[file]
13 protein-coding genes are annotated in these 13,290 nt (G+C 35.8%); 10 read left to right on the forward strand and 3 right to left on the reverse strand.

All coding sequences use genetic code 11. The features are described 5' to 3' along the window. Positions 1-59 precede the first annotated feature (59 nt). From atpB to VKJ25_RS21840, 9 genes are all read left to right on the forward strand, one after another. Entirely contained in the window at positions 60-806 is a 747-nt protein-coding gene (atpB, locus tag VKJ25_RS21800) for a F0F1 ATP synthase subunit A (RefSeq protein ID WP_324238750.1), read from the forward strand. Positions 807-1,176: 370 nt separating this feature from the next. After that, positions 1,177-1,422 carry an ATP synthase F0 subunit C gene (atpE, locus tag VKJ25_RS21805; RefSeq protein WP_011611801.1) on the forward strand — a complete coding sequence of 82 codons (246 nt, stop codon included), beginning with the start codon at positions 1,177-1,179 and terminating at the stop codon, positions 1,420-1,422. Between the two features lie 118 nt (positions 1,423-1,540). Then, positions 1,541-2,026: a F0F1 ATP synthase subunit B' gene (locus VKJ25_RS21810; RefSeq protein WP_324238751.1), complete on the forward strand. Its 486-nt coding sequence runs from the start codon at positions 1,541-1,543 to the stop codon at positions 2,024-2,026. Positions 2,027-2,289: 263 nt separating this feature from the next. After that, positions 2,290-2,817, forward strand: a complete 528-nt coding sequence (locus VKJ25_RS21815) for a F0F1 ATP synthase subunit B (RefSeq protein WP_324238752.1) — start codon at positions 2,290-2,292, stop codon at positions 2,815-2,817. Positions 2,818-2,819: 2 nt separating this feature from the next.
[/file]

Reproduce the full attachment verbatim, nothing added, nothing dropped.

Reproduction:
13 protein-coding genes are annotated in these 13,290 nt (G+C 35.8%); 10 read left to right on the forward strand and 3 right to left on the reverse strand.

All coding sequences use genetic code 11. The features are described 5' to 3' along the window. Positions 1-59 precede the first annotated feature (59 nt). From atpB to VKJ25_RS21840, 9 genes are all read left to right on the forward strand, one after another. Entirely contained in the window at positions 60-806 is a 747-nt protein-coding gene (atpB, locus tag VKJ25_RS21800) for a F0F1 ATP synthase subunit A (RefSeq protein ID WP_324238750.1), read from the forward strand. Positions 807-1,176: 370 nt separating this feature from the next. After that, positions 1,177-1,422 carry an ATP synthase F0 subunit C gene (atpE, locus tag VKJ25_RS21805; RefSeq protein WP_011611801.1) on the forward strand — a complete coding sequence of 82 codons (246 nt, stop codon included), beginning with the start codon at positions 1,177-1,179 and terminating at the stop codon, positions 1,420-1,422. Between the two features lie 118 nt (positions 1,423-1,540). Then, positions 1,541-2,026: a F0F1 ATP synthase subunit B' gene (locus VKJ25_RS21810; RefSeq protein WP_324238751.1), complete on the forward strand. Its 486-nt coding sequence runs from the start codon at positions 1,541-1,543 to the stop codon at positions 2,024-2,026. Positions 2,027-2,289: 263 nt separating this feature from the next. After that, positions 2,290-2,817, forward strand: a complete 528-nt coding sequence (locus VKJ25_RS21815) for a F0F1 ATP synthase subunit B (RefSeq protein WP_324238752.1) — start codon at positions 2,290-2,292, stop codon at positions 2,815-2,817. Positions 2,818-2,819: 2 nt separating this feature from the next.